I was very excited to receive the Neutrogena UltraSheer® Liquid Daily Sunblock as I do a lot of outdoor events for Family Literacy and even though I do have a canopy I still manage to get sunburned on my shoulders and the back of my neck on a regular basis since I am so fair skinned and a red head too..
I received the SPF 70 which was perfect. It's a liquid that is very light and can be worn under any foundation and makeup without making you feel as though you're "caked up" and sticky.
The first day after I received it I had a 2 day garage sale and wore it outside. 106 degrees! No makeup - just for protection from the sun. I put it on the back of my neck, down my arms and legs and of course on my face. I did get a little sunburned on my neck and shoulders but not nearly as bad as I would of because I used Neutrogena UltraSheer® Liquid Daily Sunblock when I did.
Some facts to know:
Neutrogena UltraSheer® Liquid Daily Sunblock comes in 3 SPF levels: 55, 70 and 85. It's very light, a liquid and easy to use under your foundation and makeup. Or you can wear it alone for daily protection. Waterproof, sweatproof (which is GREAT in 106 degree weather!), PABA free and doesn't clog up your pores.
What's the Difference Between UVA & UVB Rays?
(taken from the Neutrogenia Women website)
There are two types of UV rays—UVA and UVB—both of which can harm your skin. UVA rays penetrate deep into the layers of the skin and leads to premature signs of aging, which include fine lines and wrinkles. UVB rays are the primary cause of sunburn, because they penetrate the outer layer of skin and cause damage to skin cells.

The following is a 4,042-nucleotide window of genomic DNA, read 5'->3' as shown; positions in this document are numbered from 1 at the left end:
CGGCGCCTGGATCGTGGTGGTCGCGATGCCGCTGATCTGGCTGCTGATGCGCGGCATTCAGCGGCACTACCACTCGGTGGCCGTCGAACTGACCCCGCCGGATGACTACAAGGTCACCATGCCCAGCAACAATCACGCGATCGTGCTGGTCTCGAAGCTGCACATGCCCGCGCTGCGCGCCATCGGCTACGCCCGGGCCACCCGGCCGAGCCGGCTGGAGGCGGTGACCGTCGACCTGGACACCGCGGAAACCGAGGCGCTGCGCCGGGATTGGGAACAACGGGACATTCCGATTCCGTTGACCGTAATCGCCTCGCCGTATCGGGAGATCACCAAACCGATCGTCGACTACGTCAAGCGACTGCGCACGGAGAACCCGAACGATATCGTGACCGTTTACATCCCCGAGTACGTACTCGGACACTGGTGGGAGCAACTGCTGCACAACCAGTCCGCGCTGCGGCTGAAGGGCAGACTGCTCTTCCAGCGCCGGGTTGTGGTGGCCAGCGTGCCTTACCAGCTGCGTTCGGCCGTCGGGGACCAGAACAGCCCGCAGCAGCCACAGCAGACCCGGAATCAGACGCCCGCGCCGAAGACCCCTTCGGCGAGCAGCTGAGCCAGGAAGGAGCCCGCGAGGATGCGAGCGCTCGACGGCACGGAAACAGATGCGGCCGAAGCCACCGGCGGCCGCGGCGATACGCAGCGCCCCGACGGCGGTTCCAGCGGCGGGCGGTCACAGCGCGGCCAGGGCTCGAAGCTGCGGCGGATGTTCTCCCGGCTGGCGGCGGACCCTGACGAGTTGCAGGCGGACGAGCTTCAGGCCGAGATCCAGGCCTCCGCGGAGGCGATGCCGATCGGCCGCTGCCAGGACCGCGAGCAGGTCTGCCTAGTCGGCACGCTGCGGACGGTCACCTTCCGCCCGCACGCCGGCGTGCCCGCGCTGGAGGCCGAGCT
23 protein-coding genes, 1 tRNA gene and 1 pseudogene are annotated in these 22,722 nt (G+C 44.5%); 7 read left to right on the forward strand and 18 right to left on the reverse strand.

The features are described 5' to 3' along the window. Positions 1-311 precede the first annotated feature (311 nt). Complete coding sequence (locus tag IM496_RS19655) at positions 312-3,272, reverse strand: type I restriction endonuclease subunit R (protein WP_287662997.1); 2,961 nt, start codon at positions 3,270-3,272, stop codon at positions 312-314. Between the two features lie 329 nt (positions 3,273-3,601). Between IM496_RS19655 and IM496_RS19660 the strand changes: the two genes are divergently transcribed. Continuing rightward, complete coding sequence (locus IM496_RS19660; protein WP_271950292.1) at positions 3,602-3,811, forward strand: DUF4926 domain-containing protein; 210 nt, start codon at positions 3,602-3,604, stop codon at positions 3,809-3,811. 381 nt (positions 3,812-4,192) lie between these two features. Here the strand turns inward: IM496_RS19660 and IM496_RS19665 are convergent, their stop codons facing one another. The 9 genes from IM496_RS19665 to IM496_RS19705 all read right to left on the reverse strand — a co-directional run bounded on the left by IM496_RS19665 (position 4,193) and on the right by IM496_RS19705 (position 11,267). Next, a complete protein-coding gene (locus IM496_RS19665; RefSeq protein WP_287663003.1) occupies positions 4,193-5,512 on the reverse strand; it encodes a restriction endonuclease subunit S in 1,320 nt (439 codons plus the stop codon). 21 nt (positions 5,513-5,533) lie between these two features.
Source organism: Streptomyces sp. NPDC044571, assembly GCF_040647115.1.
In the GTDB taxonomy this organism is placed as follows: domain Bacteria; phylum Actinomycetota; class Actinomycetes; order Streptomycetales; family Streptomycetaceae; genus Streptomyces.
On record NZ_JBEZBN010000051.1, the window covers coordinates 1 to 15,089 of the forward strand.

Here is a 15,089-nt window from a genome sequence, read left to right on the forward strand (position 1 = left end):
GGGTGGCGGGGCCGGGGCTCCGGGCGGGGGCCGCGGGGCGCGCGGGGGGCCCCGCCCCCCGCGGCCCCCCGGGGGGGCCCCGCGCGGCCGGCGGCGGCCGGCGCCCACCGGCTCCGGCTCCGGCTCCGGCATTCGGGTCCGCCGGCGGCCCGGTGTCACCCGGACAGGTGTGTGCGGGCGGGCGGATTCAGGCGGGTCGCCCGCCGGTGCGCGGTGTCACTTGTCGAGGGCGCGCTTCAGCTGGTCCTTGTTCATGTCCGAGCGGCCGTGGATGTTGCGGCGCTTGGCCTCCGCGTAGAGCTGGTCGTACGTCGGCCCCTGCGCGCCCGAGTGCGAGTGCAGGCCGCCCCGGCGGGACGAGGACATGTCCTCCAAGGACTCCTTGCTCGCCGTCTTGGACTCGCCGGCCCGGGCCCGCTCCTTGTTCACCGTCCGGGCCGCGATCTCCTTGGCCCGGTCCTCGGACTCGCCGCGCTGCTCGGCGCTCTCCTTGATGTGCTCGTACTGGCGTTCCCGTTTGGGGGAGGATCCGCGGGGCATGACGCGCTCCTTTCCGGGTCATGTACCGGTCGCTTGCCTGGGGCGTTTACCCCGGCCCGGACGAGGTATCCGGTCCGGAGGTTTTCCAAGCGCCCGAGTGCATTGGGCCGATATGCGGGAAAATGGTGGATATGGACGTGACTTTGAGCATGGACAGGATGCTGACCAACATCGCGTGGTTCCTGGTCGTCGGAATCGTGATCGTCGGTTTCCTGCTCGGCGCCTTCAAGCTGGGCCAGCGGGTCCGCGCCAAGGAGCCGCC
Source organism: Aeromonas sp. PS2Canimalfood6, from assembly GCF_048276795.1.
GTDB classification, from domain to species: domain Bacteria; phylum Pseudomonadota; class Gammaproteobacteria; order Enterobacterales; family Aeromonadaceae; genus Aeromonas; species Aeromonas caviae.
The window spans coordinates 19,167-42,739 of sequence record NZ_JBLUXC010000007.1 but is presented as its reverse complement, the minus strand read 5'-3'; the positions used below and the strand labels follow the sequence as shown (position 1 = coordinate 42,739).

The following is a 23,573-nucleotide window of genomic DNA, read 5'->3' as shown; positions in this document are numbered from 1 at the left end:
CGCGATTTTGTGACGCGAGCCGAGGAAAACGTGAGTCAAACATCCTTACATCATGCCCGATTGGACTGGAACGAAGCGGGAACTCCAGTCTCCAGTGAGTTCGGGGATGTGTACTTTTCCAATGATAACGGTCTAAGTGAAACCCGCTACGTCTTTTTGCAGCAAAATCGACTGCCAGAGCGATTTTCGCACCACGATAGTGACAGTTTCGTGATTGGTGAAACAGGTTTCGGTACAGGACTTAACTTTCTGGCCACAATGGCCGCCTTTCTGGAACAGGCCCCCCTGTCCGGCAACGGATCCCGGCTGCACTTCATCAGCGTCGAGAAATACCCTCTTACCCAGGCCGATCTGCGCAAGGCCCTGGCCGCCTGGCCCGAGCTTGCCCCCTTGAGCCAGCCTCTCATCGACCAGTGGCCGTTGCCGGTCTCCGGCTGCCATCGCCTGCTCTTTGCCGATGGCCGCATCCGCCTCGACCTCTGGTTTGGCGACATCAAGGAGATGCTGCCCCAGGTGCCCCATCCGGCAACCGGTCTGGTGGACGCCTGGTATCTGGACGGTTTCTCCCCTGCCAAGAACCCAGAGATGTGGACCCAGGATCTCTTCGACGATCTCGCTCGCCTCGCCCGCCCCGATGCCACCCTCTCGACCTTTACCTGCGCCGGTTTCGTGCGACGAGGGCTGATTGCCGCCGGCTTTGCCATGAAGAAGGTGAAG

Too much exposure from either UVA or UVB rays can play a part in causing skin cancer. It's important to use sunscreen protection year-round, because the amount of UVA stays fairly constant throughout the year, and also exceeds the amount of UVB rays in both summer and winter. Even on a cloudy day, 80% of the sun's UVA rays pass through clouds. What's more, when it comes to tanning beds, it's important to know that tanning beds work by emitting UVA rays, which penetrate deep into the skin.
What can you do to protect against UVA and UVB rays? Wear sunscreen every day to protect your skin from the harmful effects of the sun. Apply generous amounts of sunscreen, especially when you are active outdoors. Reapply often after swimming, perspiring, or using a towel and always choose a sunscreen that offers an SPF (sun protection factor) of 30 or higher.
SPF is a measurement of how long you can stay in the sun with sunscreen before getting burned. If you apply a sunscreen with an SPF of 30, for example, that means it will take 30 times longer for your skin to begin to burn than if you did not wear any sunscreen protection at all. With this in mind, sunscreens should still not be used to increase the time you spend in intense sunlight.
Because SPF measures protection against UVB rays, be sure your sunscreen protects against UVA rays as well by choosing products with ingredients that provide both UVA and UVB protection. These are usually labeled "broad spectrum," and are available as body and face sunblocks as well as daily moisturizers.
If you plan to be in the sun for an extended amount of time, look for sunscreens that offer long lasting, broad-spectrum UVA/UVB protection.
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Disclosure of Material Connection: I received the product mentioned above for free for review purposes from Tidal Labs. I was not required to write a positive review. The opinions I have expressed are my own. I am disclosing this in accordance with the Federal Trade Commission's 16 CFR, Part 255: "Guides Concerning the Use of Endorsements and Testimonials in Advertising."